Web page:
Is privacy a right?

Essay by milk February 2005

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This is the Information Age, the age of gathering information. People are introduced to all types of information from print and broadcast media, and they themselves are the object of information collected on an increasing scale. Computers have be come so entrenched in people's lives that they have come to take computers for granted, and usually stop to complain on occasions when these machines fail them. Computers collect our paychecks, pay our bills, dispense our cash, send our orders, and save our data. While computers may only contain bits and pieces of our personal information, collectively computers know us better than many of our friends and relatives. The use of the information highway by marketing firms, law enforcement agencies, the me dia, financial and educational institutions to collect and compile personal information is making may consumer advocates and privacy experts uneasy. However, many Americans, even though concerned about privacy invasions, simply accept the loss of their p rivacy as a consequency of the Information Age and are not willing to give up the benefits and conveniences which information technology has provided them (Long 19).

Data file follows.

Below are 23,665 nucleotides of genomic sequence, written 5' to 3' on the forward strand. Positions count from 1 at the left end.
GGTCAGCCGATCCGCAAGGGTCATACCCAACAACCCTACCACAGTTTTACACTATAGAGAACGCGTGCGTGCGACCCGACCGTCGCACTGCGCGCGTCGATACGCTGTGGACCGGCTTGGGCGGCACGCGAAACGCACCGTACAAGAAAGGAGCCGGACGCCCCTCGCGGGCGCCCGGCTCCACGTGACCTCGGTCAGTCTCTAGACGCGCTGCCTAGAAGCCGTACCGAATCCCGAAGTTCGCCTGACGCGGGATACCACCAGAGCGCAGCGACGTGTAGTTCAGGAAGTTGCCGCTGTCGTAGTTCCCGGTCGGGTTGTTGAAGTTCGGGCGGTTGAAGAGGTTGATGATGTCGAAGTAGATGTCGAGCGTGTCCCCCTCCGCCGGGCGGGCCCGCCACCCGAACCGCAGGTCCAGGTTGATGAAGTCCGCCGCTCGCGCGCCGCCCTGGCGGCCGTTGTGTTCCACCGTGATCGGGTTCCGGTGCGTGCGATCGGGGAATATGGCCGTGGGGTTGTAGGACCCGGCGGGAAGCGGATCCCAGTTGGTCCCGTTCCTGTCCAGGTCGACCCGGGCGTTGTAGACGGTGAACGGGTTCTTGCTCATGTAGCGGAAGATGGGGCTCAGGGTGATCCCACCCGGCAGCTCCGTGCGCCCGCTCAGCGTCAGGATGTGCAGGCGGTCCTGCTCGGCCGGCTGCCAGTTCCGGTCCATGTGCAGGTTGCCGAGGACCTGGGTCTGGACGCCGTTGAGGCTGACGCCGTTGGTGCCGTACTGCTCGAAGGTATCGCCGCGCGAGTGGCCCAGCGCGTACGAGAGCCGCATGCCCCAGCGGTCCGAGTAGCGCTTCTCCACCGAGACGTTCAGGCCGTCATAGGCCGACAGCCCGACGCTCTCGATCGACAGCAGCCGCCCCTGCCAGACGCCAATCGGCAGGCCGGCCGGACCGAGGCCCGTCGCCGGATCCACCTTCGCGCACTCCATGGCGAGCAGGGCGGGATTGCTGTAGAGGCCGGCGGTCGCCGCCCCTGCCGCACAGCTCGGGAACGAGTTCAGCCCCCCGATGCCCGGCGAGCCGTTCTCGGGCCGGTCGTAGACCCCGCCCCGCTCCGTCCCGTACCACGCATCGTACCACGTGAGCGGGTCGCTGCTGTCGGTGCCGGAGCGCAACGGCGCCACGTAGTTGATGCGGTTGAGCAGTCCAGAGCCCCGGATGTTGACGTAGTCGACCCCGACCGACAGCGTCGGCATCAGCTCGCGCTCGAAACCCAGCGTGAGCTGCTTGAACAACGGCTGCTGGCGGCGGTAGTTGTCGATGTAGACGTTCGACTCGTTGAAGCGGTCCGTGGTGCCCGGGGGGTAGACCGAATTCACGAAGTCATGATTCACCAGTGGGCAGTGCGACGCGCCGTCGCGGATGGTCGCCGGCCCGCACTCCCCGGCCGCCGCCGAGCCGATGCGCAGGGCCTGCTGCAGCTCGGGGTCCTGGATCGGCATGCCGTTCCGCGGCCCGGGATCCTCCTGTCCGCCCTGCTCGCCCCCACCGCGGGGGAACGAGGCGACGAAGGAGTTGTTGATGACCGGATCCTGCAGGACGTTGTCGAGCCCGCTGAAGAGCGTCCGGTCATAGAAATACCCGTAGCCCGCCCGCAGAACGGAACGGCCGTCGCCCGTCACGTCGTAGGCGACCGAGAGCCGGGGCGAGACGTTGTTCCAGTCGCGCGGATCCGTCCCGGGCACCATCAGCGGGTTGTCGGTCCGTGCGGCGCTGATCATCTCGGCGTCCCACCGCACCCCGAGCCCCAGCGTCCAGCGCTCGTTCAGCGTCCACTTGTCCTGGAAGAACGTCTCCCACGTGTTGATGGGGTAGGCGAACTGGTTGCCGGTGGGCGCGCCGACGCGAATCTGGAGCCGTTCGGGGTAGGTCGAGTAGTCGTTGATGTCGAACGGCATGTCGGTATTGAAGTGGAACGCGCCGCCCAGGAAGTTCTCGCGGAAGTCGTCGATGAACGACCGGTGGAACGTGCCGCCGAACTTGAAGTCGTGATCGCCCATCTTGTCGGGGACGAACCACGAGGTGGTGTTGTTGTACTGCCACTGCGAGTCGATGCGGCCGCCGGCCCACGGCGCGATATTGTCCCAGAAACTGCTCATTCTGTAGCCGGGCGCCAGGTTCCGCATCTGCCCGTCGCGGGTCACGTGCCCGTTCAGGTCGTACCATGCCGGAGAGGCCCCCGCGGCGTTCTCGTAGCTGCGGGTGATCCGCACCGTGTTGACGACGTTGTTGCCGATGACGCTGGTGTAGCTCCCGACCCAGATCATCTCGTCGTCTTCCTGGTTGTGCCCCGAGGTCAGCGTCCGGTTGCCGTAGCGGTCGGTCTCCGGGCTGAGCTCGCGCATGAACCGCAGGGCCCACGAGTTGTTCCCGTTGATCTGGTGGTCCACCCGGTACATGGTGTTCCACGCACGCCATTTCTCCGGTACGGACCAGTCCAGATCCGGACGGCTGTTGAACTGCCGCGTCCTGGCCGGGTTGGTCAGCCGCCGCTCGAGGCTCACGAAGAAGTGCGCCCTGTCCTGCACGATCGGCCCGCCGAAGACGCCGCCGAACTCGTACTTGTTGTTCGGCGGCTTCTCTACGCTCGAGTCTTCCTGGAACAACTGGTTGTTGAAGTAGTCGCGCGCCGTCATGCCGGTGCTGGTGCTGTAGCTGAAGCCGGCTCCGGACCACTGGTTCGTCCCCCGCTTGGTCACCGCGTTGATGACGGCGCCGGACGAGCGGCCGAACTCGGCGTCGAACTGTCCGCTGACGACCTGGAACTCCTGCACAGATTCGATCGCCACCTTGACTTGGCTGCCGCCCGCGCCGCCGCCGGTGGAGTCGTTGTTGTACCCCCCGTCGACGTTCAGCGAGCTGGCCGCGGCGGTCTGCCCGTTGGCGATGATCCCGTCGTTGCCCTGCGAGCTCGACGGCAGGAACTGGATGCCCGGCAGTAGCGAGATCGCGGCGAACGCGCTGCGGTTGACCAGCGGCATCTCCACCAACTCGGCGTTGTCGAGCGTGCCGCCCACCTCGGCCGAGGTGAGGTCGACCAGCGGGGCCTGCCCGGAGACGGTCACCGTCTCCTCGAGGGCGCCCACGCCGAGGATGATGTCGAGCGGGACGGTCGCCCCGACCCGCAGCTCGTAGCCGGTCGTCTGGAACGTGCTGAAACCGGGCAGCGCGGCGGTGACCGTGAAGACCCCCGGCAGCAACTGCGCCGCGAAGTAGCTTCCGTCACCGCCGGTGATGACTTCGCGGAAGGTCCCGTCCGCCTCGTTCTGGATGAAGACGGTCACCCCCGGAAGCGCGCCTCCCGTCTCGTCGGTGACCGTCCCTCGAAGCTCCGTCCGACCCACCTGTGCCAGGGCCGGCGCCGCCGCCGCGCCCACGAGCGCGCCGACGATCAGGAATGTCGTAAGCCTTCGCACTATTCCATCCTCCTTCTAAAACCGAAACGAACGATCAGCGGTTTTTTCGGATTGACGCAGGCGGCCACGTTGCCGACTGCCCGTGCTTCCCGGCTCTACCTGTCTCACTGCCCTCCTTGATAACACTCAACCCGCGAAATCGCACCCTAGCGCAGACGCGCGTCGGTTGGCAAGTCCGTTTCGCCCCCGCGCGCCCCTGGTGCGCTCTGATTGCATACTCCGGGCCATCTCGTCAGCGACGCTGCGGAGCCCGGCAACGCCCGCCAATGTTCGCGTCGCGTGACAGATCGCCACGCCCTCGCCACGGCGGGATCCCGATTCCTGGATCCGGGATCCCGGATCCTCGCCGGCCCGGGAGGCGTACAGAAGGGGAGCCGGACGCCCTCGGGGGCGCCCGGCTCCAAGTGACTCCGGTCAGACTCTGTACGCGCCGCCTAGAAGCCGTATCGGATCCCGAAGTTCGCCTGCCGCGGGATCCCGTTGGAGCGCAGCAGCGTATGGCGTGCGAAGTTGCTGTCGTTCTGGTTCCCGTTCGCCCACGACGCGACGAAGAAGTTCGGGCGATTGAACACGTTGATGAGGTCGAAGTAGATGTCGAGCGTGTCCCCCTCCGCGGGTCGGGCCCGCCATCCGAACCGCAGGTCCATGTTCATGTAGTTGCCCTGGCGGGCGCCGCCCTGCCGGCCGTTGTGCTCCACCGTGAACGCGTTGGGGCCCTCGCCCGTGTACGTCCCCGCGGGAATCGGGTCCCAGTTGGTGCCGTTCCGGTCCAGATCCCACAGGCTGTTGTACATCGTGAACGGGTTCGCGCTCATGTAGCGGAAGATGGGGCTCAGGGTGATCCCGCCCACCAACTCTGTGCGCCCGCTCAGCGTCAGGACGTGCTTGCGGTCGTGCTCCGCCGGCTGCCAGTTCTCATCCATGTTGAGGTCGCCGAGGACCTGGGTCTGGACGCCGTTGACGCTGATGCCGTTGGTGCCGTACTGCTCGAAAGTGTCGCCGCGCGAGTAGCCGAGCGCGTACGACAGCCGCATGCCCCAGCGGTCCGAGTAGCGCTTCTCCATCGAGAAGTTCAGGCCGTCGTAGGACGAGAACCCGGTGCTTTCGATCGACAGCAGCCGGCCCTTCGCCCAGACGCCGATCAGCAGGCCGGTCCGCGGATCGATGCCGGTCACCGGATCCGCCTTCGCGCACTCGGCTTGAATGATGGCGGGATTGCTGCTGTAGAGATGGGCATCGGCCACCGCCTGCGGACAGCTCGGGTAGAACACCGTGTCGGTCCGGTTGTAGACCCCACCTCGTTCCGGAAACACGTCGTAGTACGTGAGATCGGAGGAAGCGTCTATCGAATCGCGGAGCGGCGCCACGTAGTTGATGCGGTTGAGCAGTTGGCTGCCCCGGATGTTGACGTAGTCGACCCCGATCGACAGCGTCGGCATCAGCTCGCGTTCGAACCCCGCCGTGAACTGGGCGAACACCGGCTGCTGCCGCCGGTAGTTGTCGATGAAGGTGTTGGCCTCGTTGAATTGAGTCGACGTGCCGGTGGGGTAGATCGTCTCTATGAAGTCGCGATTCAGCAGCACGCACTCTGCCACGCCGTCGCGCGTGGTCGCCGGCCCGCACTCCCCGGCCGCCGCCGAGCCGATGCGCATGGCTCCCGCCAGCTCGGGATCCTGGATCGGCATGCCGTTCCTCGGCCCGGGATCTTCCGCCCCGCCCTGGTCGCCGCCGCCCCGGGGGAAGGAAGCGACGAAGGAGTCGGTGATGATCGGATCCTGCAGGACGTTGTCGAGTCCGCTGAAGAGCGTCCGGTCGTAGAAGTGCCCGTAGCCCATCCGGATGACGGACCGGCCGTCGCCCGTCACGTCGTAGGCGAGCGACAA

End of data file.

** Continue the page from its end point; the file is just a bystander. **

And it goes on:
British novelist, George Orwell, may have been accurate in his novel, 1984, envisioning a future where citizens are constantly monitored, but he never imagined how or to what degree this would be done. Today, a citizen's personal informatio n is everywhere: processed, manipulated, stored, and sold. In the last 10 years, data collection has escalated (Mossberg B1). There is nothing that doesn't create a pool of data that can be used in creative ways. Computers can collect personal data t o find patterns that reveal a citizen's habits, preferences, and personality. What is particularly surprising is the extent in current years to which this personal data about citizens can be obtained and made available to many...